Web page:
The government shutdown is great for bears

Alaska grizzlies are taking advantage of overflowing garbage bins

By Lindsay Abrams

Published October 11, 2013 4:15PM (EDT)

    (Nickolay Stanev/Shutterstock)
(Nickolay Stanev/Shutterstock)

There are only two rangers still on duty at Fairbanks, Alaska's White Mountains National Recreation Area, which remains open to visitors. And they're the only ones who stand between the park's trash bins and the grizzly bears that attempt to raid them.

This is really good news for the grizzly bears.

The anti-bear locks fitted onto the bins, Bureau of Land Management ranger Jonathan Priday told the Fairbanks Daily News-Miner, are pretty much useless once they overflow with trash. Bears have been spotted taking advantage of this fact at two of the park's popular trailheads. '“My fear is we’re going to get habituated bears at the trailheads,” Priday said, which could then become a threat to humans.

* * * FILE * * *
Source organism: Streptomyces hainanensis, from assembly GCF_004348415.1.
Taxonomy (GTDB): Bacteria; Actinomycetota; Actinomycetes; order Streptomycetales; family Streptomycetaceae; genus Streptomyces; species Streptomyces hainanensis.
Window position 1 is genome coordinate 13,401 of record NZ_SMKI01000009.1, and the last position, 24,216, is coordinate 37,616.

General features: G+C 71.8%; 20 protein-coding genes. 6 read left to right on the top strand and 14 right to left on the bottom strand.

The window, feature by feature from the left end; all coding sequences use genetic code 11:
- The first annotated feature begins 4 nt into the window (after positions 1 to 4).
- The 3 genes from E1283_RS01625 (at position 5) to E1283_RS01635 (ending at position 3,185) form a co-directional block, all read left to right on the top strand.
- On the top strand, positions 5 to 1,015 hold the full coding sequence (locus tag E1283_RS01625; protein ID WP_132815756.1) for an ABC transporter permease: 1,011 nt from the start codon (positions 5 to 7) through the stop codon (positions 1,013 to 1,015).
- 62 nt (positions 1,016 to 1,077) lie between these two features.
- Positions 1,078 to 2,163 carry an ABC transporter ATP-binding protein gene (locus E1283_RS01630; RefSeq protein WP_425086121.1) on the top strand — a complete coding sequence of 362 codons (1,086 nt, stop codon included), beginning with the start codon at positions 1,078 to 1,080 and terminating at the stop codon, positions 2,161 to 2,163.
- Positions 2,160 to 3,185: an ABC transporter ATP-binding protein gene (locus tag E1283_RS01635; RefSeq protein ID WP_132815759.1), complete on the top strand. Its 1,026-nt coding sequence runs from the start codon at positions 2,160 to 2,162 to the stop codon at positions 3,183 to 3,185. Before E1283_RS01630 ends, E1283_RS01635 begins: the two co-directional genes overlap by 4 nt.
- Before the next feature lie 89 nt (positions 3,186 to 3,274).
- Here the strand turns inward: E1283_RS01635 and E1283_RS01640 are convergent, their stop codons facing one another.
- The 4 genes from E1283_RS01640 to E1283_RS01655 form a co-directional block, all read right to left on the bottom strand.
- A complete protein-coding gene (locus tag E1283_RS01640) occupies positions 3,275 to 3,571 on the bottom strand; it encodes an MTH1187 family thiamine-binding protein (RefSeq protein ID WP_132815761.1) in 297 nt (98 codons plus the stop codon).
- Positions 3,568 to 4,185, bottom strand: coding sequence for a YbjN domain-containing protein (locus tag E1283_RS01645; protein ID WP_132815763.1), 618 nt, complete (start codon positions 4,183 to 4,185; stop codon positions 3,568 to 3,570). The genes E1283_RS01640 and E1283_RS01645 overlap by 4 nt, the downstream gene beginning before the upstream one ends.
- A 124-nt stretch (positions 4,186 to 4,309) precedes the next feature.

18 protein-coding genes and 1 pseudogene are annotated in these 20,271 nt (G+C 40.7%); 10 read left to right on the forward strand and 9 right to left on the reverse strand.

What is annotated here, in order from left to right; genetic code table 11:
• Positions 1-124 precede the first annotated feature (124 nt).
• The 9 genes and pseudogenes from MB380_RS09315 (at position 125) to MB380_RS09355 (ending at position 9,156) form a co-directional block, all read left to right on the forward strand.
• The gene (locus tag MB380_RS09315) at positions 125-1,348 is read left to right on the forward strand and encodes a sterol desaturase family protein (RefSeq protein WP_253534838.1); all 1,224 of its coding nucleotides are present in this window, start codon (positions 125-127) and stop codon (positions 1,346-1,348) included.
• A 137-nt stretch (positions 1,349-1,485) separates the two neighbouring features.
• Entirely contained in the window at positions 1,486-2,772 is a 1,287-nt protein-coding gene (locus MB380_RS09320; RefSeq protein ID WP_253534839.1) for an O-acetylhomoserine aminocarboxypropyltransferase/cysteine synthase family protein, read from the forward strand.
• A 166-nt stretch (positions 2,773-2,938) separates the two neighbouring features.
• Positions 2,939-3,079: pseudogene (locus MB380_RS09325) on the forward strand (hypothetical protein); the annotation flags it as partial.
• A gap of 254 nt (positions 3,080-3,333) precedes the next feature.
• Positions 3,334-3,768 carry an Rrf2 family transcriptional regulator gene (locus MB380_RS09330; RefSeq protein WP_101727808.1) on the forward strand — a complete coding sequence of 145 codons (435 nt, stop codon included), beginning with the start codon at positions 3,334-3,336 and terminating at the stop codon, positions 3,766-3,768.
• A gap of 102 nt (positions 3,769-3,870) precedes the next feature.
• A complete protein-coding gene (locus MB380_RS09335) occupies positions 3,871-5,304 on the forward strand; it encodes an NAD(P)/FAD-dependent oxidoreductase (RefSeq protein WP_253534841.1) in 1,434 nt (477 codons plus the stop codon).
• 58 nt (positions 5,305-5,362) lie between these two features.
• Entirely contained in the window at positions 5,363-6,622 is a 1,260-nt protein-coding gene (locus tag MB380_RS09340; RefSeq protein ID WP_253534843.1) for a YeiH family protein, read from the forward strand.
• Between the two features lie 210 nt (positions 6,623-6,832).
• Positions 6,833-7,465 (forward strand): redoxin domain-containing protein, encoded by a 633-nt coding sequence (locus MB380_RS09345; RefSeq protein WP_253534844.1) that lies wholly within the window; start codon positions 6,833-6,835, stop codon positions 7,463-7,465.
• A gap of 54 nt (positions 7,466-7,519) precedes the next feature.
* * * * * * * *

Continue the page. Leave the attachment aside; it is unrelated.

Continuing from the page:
Priday complained that emptying the trash isn't even part of his job description: “Typically I don’t have to deal with garbage, but I am now."

Lindsay Abrams

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Alaska Bears Bureau Of Land Management Government Shutdown Hiking